- CFA Exams
- 2023 Level II
- Topic 5. Equity Valuation
- Learning Module 25. Market-Based Valuation: Price and Enterprise Value Multiples
- Subject 7. Price to Cash Flow

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##### Subject 7. Price to Cash Flow PDF Download

Advantages:

- It is more difficult to manipulate than earnings.
- It addresses the quality of earnings problem. For example, when company A uses "completed contract" revenue recognition method and company B uses "percentage of completion" method, the two companies can be compared only on the basis of their cash flows.
- It is more stable than P/E, since cash flow is usually less volatile than earnings.
- Studies show that P/CF explains differences in long-run returns on equity.

Disadvantages:

- Earnings plus non-cash charges approach ignores some cash flows (non-cash revenue and net changes in working capital).
- FCFE is preferable to CFO but it is more volatile and can be negative.
- Cash flows can also be manipulated.

**Determining Cash Flow**

**CF = earnings + non-cash charges = net income + dep/amort.**

To calculate CF an analyst would take net income and add back non-cash expenses, most notably amortization, depreciation and depletion. Note that this definition of cash flow is not theoretically correct since it ignores any changes in working capital accounts, such as inventories or accounts payable. Practitioners using CF often assume that the working capital is constant, which sometimes may not be a realistic assumption.

**CF = CFO + [net cash interest outflow x (1 - tax rate)]**

CFO incorporates all revenues and charges related to the on-going operations plus the net decrease in working capital accounts. It must be further adjusted to exclude components related to financial and investing activities, such as cash interest income.

Some practitioners may employ other definitions of cash flow, such as FCFE and EBITDA.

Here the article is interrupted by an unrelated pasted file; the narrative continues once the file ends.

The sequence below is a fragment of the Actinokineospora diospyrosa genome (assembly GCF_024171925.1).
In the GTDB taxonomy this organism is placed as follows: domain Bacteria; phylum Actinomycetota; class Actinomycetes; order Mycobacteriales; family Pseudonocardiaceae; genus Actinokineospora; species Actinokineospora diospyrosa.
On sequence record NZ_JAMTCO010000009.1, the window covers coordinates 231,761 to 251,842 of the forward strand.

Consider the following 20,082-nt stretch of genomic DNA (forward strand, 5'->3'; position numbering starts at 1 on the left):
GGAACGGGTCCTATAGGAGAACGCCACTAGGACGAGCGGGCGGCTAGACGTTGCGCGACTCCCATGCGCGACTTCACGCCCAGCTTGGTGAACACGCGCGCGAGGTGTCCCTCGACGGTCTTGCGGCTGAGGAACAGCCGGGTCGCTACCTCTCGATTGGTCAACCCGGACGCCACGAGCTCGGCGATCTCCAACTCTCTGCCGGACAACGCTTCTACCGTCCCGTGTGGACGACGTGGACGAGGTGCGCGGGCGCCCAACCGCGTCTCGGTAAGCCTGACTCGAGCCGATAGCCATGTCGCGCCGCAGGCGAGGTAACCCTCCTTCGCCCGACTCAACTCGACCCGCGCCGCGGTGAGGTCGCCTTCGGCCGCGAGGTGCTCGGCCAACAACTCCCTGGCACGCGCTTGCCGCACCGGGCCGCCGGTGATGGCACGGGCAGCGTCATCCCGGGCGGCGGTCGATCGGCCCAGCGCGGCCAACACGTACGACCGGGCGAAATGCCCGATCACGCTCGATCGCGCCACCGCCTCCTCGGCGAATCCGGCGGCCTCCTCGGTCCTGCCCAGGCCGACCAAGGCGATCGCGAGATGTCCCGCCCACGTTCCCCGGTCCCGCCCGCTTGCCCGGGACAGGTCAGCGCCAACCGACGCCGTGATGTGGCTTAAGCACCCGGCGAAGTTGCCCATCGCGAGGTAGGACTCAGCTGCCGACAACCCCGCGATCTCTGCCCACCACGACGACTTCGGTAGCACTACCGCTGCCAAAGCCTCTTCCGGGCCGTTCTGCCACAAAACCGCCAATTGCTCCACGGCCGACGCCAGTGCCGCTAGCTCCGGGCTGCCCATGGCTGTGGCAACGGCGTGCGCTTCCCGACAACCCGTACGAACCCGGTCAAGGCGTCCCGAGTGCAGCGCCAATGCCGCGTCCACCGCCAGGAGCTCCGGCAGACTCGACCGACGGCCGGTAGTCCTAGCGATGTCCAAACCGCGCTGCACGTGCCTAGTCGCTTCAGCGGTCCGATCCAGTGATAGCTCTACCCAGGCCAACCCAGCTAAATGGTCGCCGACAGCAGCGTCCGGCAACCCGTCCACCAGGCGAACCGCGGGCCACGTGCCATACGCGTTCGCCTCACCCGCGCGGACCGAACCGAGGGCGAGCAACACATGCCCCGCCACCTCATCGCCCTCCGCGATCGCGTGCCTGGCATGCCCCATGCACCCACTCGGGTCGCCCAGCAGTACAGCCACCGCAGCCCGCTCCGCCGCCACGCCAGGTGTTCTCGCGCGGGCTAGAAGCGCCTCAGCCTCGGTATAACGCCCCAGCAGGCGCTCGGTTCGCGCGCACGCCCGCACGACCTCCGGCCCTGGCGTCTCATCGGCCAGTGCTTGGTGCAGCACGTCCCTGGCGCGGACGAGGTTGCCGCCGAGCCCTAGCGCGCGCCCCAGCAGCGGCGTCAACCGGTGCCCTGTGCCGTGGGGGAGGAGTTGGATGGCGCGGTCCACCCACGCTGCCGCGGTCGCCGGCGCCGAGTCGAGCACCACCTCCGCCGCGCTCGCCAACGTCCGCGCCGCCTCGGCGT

*Example*

- Current market price per share: $12.15.
- FY03 Leading EPS: $(0.12).
- FY03 Depreciation and amortization: $0.06.
- FY03 CFO per share: $0.012.
- FY03 FCFE per share: $(0.76).
- FY03 EBITDA per share: $0.18.

Diane examines the data and makes the following observations:

- CF per share value is negative: CF = EPS + D&A= $(0.12) + $0.06=$(0.06). The negative measure is not meaningful.
- P / FCFE is also not meaningful since FCFE is negative.
- P / CFO = $11.15 / $0.012 = 1012.5. This high but meaningless multiple is explained by an almost-zero cash flow provided by operations.
- The only meaningful multiple is P / EBITDA = $12.15 / $0.18 = 67.5, although a multiple this high is also suspicious and will hardly be used in relative valuation analysis.

**Valuation Based on Forecasted Fundamentals**

The fundamentals-based formula:

_{0}/ Cash Flow per Share

_{0}= (1 + g) / (r - g)

The fundamental drivers of P/CF, however defined, are the expected growth rates of future cash flows and the required rate of return. The justified P/CF based on fundamentals bears a positive relationship to the first factor and an inverse relationship to the second.

**Valuation Using Comparable P/CF**

- Same method as P/E, P/B and P/S.
- Low P/CF => undervalued.
- Control for:
- Return and risk.
- Cash flow.
- Growth rate.

**Learning Outcome Statements**

calculate and interpret underlying earnings, explain methods of normalizing earnings per share (EPS), and calculate normalized EPS;

explain and justify the use of earnings yield (E/P);

describe fundamental factors that influence alternative price multiples and dividend yield;

calculate and interpret the justified price-to-earnings ratio (P/E), price-to-book ratio (P/B), and price-to-sales ratio (P/S) for a stock, based on forecasted fundamentals;

calculate and interpret a predicted P/E, given a cross-sectional regression on fundamentals, and explain limitations to the cross-sectional regression methodology;

evaluate a stock by the method of comparables and explain the importance of fundamentals in using the method of comparables;

calculate and interpret the P/E-to-growth ratio (PEG) and explain its use in relative valuation;

calculate and explain the use of price multiples in determining terminal value in a multistage discounted cash flow (DCF) model;

explain alternative definitions of cash flow used in price and enterprise value (EV) multiples and describe limitations of each definition;

calculate and interpret EV multiples and evaluate the use of EV/EBITDA;

CFA® 2023 Level II Curriculum, Volume 4, Module 25

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**User Contributed Comments**
1

User |
Comment |
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Paulvw |
Which makes the fundamentals-based P/CF = (1-b)* Trailing P/E. |

I passed! I did not get a chance to tell you before the exam - but your site was excellent. I will definitely take it next year for Level II.